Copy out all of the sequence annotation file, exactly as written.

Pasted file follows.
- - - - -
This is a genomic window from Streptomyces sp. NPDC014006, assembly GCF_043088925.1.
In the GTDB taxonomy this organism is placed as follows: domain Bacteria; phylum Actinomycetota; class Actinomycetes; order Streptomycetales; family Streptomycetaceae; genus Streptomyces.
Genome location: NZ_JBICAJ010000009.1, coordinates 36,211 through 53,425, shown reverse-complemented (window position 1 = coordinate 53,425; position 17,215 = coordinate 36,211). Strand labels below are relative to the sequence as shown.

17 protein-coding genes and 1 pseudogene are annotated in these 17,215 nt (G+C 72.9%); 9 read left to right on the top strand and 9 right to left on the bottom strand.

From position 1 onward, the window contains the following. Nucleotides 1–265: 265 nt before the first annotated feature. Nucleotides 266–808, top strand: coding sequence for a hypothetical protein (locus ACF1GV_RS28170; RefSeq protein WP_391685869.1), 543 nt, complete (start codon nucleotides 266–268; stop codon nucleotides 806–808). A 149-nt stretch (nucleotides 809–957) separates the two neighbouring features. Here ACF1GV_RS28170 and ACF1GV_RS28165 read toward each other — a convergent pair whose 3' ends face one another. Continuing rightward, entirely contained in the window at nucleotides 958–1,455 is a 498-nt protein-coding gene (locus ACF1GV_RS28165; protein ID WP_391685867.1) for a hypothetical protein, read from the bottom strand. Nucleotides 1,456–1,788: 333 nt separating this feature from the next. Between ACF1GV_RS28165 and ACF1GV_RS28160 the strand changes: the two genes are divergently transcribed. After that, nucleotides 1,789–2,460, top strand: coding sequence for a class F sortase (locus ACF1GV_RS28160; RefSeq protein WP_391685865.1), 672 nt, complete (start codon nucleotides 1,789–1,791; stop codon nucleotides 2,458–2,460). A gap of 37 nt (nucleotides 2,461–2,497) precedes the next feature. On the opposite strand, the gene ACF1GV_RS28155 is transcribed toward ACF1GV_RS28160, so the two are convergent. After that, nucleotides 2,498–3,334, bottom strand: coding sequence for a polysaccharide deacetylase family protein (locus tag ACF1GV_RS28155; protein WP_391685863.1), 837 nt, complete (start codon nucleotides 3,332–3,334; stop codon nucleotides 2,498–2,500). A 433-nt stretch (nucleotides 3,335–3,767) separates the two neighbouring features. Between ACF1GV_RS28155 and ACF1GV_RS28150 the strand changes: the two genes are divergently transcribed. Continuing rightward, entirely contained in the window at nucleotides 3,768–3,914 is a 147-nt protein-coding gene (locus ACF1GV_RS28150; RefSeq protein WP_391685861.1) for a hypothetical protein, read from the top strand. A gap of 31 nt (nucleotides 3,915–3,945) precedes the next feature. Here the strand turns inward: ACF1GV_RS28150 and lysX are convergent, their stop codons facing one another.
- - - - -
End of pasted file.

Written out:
This is a genomic window from Streptomyces sp. NPDC014006, assembly GCF_043088925.1.
In the GTDB taxonomy this organism is placed as follows: domain Bacteria; phylum Actinomycetota; class Actinomycetes; order Streptomycetales; family Streptomycetaceae; genus Streptomyces.
Genome location: NZ_JBICAJ010000009.1, coordinates 36,211 through 53,425, shown reverse-complemented (window position 1 = coordinate 53,425; position 17,215 = coordinate 36,211). Strand labels below are relative to the sequence as shown.

17 protein-coding genes and 1 pseudogene are annotated in these 17,215 nt (G+C 72.9%); 9 read left to right on the top strand and 9 right to left on the bottom strand.

From position 1 onward, the window contains the following. Nucleotides 1–265: 265 nt before the first annotated feature. Nucleotides 266–808, top strand: coding sequence for a hypothetical protein (locus ACF1GV_RS28170; RefSeq protein WP_391685869.1), 543 nt, complete (start codon nucleotides 266–268; stop codon nucleotides 806–808). A 149-nt stretch (nucleotides 809–957) separates the two neighbouring features. Here ACF1GV_RS28170 and ACF1GV_RS28165 read toward each other — a convergent pair whose 3' ends face one another. Continuing rightward, entirely contained in the window at nucleotides 958–1,455 is a 498-nt protein-coding gene (locus ACF1GV_RS28165; protein ID WP_391685867.1) for a hypothetical protein, read from the bottom strand. Nucleotides 1,456–1,788: 333 nt separating this feature from the next. Between ACF1GV_RS28165 and ACF1GV_RS28160 the strand changes: the two genes are divergently transcribed. After that, nucleotides 1,789–2,460, top strand: coding sequence for a class F sortase (locus ACF1GV_RS28160; RefSeq protein WP_391685865.1), 672 nt, complete (start codon nucleotides 1,789–1,791; stop codon nucleotides 2,458–2,460). A gap of 37 nt (nucleotides 2,461–2,497) precedes the next feature. On the opposite strand, the gene ACF1GV_RS28155 is transcribed toward ACF1GV_RS28160, so the two are convergent. After that, nucleotides 2,498–3,334, bottom strand: coding sequence for a polysaccharide deacetylase family protein (locus tag ACF1GV_RS28155; protein WP_391685863.1), 837 nt, complete (start codon nucleotides 3,332–3,334; stop codon nucleotides 2,498–2,500). A 433-nt stretch (nucleotides 3,335–3,767) separates the two neighbouring features. Between ACF1GV_RS28155 and ACF1GV_RS28150 the strand changes: the two genes are divergently transcribed. Continuing rightward, entirely contained in the window at nucleotides 3,768–3,914 is a 147-nt protein-coding gene (locus ACF1GV_RS28150; RefSeq protein WP_391685861.1) for a hypothetical protein, read from the top strand. A gap of 31 nt (nucleotides 3,915–3,945) precedes the next feature. Here the strand turns inward: ACF1GV_RS28150 and lysX are convergent, their stop codons facing one another.